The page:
As a businessman, Trump is strongest in his domestic agenda (what there is of a Trump political agenda, that is). He’s made noises about fixing our infrastructure and improving the jobs market—and a real businessman may be what we need in that regard. It may come at the price of a sweeping away of most of the social progress of the last fifty years, but you don’t get nothing for nothing. It is conceivable that a single Trump term might get this country out of its domestic doldrums—and that the reactionary Democrat who follows him will have a fairly easy time putting our social justice agenda back on track.

But it is the breadth of the presidency’s powers and responsibilities that scares me—what consequences may result from four years of Trump leadership—and will those consequences be too heavy a payment for a surge in our domestic economy?

I don’t believe Trump himself expects America to be dumb enough to actually elect him—he may have underestimated the power of modern media. Jon Stewart when interviewing President Obama asked the president if he felt the public was fair in mistrusting politicians for speaking so ‘carefully’—and Obama replied to the effect that a citizen was freer to express himself or herself, while members of government had to consider the potential influence of their words on things like the stock market, international relations, and other factors—outside of whatever they might wish to say to their constituents in plainer language.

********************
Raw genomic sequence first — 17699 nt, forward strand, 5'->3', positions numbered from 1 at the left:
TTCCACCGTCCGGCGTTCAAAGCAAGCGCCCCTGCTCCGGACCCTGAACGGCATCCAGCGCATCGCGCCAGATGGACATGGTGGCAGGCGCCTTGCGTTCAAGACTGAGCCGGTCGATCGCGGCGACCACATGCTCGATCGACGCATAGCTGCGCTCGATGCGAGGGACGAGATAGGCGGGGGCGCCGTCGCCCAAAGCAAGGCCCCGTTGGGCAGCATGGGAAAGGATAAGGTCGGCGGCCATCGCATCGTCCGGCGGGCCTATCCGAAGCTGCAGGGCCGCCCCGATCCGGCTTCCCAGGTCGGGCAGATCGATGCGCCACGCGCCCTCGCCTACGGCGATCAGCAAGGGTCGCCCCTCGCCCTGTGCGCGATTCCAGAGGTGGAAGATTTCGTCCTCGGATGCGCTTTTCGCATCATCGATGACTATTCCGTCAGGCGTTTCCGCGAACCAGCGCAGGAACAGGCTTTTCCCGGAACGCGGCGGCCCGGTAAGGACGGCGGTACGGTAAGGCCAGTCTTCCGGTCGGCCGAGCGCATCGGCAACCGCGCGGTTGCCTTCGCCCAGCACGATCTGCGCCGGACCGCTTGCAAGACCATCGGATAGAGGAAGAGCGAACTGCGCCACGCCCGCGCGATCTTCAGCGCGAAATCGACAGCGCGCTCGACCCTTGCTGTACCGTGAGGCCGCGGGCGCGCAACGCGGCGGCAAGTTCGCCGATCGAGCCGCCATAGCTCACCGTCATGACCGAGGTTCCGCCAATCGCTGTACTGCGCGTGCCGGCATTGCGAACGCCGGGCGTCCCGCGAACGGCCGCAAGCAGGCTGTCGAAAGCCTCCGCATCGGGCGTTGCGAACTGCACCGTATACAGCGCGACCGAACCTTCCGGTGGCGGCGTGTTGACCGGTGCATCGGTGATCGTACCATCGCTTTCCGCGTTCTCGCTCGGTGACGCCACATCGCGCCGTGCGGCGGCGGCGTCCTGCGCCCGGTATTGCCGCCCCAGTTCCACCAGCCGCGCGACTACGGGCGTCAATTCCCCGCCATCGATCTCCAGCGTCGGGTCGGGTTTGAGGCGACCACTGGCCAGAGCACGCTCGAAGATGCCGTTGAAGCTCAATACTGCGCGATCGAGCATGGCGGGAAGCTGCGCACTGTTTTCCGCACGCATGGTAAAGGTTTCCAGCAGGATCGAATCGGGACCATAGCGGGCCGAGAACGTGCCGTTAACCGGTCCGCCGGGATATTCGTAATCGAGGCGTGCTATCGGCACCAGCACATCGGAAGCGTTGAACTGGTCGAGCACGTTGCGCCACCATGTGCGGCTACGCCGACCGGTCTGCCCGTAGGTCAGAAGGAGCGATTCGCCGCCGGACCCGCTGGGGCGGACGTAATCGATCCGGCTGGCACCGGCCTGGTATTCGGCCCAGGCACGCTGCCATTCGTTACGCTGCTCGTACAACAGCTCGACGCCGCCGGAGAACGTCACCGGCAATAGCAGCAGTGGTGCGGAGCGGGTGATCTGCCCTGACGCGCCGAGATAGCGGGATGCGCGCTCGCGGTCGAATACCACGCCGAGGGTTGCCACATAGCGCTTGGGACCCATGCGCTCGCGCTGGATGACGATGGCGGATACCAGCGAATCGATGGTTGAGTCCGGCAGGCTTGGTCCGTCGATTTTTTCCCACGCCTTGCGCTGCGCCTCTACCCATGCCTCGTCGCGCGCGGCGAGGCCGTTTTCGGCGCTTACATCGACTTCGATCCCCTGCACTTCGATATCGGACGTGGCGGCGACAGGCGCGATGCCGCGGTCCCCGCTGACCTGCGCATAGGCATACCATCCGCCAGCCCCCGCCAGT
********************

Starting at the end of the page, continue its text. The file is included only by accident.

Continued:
You can take that with a whole bag of salt but there is a kernel of reality there. A businessman/reality-show-host may find that distinction a bit too fine—Trump has never allowed himself to feel vulnerable. The great American empire, however strong, is far more vulnerable—not existentially, of course, but the point of America is not whether it will continue to exist.

The point of America has always been about what it will become. Will it offer social justice? Will it maintain human rights? Will it look after the old, the weak, and the sick? Will it reward honest effort and restrain the mighty from creating a de facto upper class? Will we retain our primacy in the arts and innovation because of the love of free expression we instill in every kindergarten child? Will we remain the first and most successfully unreligious government in history? And will America continue to be among the leaders of the United Nations that try to maintain peace and international humanity?